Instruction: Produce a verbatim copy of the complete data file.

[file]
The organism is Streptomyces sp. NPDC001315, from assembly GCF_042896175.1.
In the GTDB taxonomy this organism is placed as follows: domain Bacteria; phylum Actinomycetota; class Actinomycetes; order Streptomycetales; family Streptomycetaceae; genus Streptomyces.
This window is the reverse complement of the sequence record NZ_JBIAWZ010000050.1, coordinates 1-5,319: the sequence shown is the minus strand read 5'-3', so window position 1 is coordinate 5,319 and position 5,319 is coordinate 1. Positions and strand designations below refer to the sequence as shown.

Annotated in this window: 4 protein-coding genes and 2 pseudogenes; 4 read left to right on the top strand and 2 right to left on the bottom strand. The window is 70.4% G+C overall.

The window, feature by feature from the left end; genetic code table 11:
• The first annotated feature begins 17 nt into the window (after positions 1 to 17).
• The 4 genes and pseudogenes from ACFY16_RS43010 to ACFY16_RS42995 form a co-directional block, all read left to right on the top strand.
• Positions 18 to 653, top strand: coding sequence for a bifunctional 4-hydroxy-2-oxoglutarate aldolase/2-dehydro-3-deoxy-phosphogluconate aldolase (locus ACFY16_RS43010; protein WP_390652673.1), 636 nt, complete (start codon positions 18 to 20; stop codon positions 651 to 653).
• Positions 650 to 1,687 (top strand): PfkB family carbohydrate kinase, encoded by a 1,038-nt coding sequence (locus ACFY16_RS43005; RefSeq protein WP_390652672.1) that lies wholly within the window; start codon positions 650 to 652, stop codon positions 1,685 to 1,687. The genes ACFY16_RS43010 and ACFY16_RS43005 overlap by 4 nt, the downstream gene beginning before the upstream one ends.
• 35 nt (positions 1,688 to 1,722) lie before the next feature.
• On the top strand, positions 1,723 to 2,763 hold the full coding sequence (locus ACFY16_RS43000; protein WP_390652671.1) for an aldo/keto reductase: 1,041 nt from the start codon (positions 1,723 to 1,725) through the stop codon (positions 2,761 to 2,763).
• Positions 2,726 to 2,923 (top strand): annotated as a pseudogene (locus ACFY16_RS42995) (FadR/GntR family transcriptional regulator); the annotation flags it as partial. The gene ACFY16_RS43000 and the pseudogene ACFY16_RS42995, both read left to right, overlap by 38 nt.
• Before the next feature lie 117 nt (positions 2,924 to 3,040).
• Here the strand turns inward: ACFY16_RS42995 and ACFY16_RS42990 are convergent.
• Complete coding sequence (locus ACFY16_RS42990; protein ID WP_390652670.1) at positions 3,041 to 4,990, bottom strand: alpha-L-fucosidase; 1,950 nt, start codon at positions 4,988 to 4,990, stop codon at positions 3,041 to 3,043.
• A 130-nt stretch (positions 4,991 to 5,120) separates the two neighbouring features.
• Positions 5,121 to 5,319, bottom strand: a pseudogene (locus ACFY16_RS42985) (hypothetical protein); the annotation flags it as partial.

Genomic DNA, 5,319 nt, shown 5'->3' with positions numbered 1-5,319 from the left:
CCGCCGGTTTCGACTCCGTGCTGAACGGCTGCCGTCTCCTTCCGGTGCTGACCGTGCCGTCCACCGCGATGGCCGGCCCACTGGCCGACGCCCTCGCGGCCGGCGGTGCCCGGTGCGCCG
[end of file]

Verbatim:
The organism is Streptomyces sp. NPDC001315, from assembly GCF_042896175.1.
In the GTDB taxonomy this organism is placed as follows: domain Bacteria; phylum Actinomycetota; class Actinomycetes; order Streptomycetales; family Streptomycetaceae; genus Streptomyces.
This window is the reverse complement of the sequence record NZ_JBIAWZ010000050.1, coordinates 1-5,319: the sequence shown is the minus strand read 5'-3', so window position 1 is coordinate 5,319 and position 5,319 is coordinate 1. Positions and strand designations below refer to the sequence as shown.

Annotated in this window: 4 protein-coding genes and 2 pseudogenes; 4 read left to right on the top strand and 2 right to left on the bottom strand. The window is 70.4% G+C overall.

The window, feature by feature from the left end; genetic code table 11:
• The first annotated feature begins 17 nt into the window (after positions 1 to 17).
• The 4 genes and pseudogenes from ACFY16_RS43010 to ACFY16_RS42995 form a co-directional block, all read left to right on the top strand.
• Positions 18 to 653, top strand: coding sequence for a bifunctional 4-hydroxy-2-oxoglutarate aldolase/2-dehydro-3-deoxy-phosphogluconate aldolase (locus ACFY16_RS43010; protein WP_390652673.1), 636 nt, complete (start codon positions 18 to 20; stop codon positions 651 to 653).
• Positions 650 to 1,687 (top strand): PfkB family carbohydrate kinase, encoded by a 1,038-nt coding sequence (locus ACFY16_RS43005; RefSeq protein WP_390652672.1) that lies wholly within the window; start codon positions 650 to 652, stop codon positions 1,685 to 1,687. The genes ACFY16_RS43010 and ACFY16_RS43005 overlap by 4 nt, the downstream gene beginning before the upstream one ends.
• 35 nt (positions 1,688 to 1,722) lie before the next feature.
• On the top strand, positions 1,723 to 2,763 hold the full coding sequence (locus ACFY16_RS43000; protein WP_390652671.1) for an aldo/keto reductase: 1,041 nt from the start codon (positions 1,723 to 1,725) through the stop codon (positions 2,761 to 2,763).
• Positions 2,726 to 2,923 (top strand): annotated as a pseudogene (locus ACFY16_RS42995) (FadR/GntR family transcriptional regulator); the annotation flags it as partial. The gene ACFY16_RS43000 and the pseudogene ACFY16_RS42995, both read left to right, overlap by 38 nt.
• Before the next feature lie 117 nt (positions 2,924 to 3,040).
• Here the strand turns inward: ACFY16_RS42995 and ACFY16_RS42990 are convergent.
• Complete coding sequence (locus ACFY16_RS42990; protein ID WP_390652670.1) at positions 3,041 to 4,990, bottom strand: alpha-L-fucosidase; 1,950 nt, start codon at positions 4,988 to 4,990, stop codon at positions 3,041 to 3,043.
• A 130-nt stretch (positions 4,991 to 5,120) separates the two neighbouring features.
• Positions 5,121 to 5,319, bottom strand: a pseudogene (locus ACFY16_RS42985) (hypothetical protein); the annotation flags it as partial.

Genomic DNA, 5,319 nt, shown 5'->3' with positions numbered 1-5,319 from the left:
CCGCCGGTTTCGACTCCGTGCTGAACGGCTGCCGTCTCCTTCCGGTGCTGACCGTGCCGTCCACCGCGATGGCCGGCCCACTGGCCGACGCCCTCGCGGCCGGCGGTGCCCGGTGCGCCG